Atlanta, DeKalb to square off over annexation DeKalb says ‘smacks of backroom’ politicsEmory University requested to be annexed into Atlanta, a move that has landed at the state Capitol and Fulton County Superior Court. File/Credit: rehab.emory.edu.
By David Pendered
Atlanta and the DeKalb County School District officially engage their two-front battle next week over DeKalb’s opposition to Atlanta’s annexation of Emory University and surrounding land. DeKalb says it will lose more than $2 million a year in school taxes. But more than money is at stake.
The DeKalb school district accuses Atlanta of conducting “bait and switch” tactics and “a move that smacks of backroom political dealing” in its handling of the controversial annexation of 744 acres and its densely developed landscape, according to its lawsuit filed against the city.
The school district filed a lawsuit June 5 asking the entire annexation to be voided because of irregularities it says Atlanta committed in the final days before the annexation was approved.
DeKalb’s school district is pushing back against the annexation at the state Capitol and in Fulton County Superior Court.
One front in the battle is to engage Tuesday at the state Capitol. The Senate Study Committee on the Financial Impact of Atlanta Annexation on Schools is to convene its first meeting. The agenda was not posted as of Friday afternoon.
The second front, this one in Fulton County Superior Court, is to engage Friday. A 10 a.m. hearing has been set to consider DeKalb’s request to defer the July 1 deadline for the eight or nine students in the annexed area to enroll in Atlanta Public Schools. The students’ parents want their children to remain in the DeKalb school system, the lawsuit says.
The motion hearing is part of the broader lawsuit the DeKalb County School district filed against Atlanta and Atlanta City Council President Felicia Moore, in her official capacity.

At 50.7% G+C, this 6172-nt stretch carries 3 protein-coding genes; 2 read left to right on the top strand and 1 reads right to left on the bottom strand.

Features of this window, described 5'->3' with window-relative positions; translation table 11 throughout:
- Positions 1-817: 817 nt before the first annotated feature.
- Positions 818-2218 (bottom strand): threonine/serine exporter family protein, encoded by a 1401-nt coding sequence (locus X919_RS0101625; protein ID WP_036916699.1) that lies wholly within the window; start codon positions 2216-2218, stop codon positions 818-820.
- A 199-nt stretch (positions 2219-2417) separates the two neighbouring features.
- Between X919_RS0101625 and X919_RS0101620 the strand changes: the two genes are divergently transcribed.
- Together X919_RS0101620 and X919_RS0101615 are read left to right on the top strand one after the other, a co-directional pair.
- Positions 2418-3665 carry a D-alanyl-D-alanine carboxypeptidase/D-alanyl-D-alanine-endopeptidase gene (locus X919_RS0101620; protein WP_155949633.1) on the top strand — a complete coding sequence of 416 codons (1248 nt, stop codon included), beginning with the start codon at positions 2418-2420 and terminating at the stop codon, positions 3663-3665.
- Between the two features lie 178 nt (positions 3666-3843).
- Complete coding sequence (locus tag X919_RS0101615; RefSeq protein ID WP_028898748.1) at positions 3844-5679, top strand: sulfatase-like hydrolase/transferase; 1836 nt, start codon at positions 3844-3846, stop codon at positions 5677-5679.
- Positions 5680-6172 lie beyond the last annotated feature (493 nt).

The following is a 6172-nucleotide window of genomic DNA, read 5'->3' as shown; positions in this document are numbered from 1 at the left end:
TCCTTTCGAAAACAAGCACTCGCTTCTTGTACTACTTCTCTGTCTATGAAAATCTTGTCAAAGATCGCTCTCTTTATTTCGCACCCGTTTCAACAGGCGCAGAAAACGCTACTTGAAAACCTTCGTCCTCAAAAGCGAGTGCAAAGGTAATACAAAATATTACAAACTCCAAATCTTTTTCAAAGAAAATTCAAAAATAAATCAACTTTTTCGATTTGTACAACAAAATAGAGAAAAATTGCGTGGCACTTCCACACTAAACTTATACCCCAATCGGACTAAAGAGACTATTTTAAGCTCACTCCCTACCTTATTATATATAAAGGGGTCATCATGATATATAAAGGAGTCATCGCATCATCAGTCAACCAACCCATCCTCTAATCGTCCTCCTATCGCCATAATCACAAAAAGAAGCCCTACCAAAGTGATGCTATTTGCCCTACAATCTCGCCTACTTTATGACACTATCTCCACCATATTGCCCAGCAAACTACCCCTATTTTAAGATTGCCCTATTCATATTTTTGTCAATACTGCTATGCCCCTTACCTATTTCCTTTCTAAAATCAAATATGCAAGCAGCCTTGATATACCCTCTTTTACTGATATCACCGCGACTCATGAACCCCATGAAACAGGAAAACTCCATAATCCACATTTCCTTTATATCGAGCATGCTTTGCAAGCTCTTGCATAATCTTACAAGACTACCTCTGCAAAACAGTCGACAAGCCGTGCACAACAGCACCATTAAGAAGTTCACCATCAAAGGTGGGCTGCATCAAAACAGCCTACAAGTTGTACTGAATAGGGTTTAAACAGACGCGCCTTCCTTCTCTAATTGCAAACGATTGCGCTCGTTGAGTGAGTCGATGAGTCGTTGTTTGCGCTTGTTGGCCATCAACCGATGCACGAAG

The lawsuit contends Atlanta started out the negotiations with DeKalb by offering repeated assurances that it would not extend the Atlanta Public Schools’ district into the area to be annexed.
The lawsuit observes that the annexation legislation filed July 5, 2017 contains in its title the wording: “An ordinance to provide for the annexation of property …. To not extend the boundaries of the Atlanta Independent School System.” [emphasis supplied].
Based on this assurance, and the city’s ongoing statements that it would not expand APS into the annexed area, DeKalb’s school district did not oppose the annexation. The lawsuit observes:
- “Accordingly, DCSD not only did not object to the Emory Annexation, but affirmatively supported the annexation since it would not negatively affect DCSD’s student population or taxable property base.”
Then the city played its hand of “bait and switch” and “backroom political dealing, the lawsuit contends.
On Nov. 29, 2017 the Atlanta City Council’s Zoning Committee approved a substitute version of the legislation. The substitute calls for extending APS’s district into the annexation area. The paper was approved Dec. 4, 2017 – the last scheduled council meeting of the year and a turbid political time as the mayoral run-off election was to occur the next day.
This time line violates Atlanta’s city charter, the lawsuit contends:
- “The expansion of APS’s school zone boundaries to include the entire Emory annexation in the substitute ordinance constituted a material change from the original proposed ordinance that required the substitute ordinance to be read twice at regular meetings in order to not violate Section 2-402(a) of the City’s Charter.”
The purpose of the timing is to, ““ensure that the public is able to adequately review and understand the intent and effect of the legislation,” the lawsuit contends, citing the city charter.
The outcome of the vote over annexation may have been different if the general public had been given the requisite time to hear DeKalb’s response to the change in terms of the annexation, the lawsuit contends:
- “Had the ordinance that was actually passed been made public early in the process, DeKalb County and the DCSD would have publicly opposed annexation, which could have greatly impacted its chances for passage.”
DeKalb County Superintendent R. Stephen Green took direct aim at former Mayor Kasim Reed, APS and the members of the Atlanta City Council at the time of the vote. In a statement announcing the filing of the lawsuit, Green said:
- “We upheld ooure side of the bargain and publicly supported the annexation. Then, the former mayor conspired with APS tp amend the ordinance and unjustly enrich APS at the expense of DeKalb County and our School District. How could a city council engage in such a blatant bait and switch? We hope a court will right this wrong.”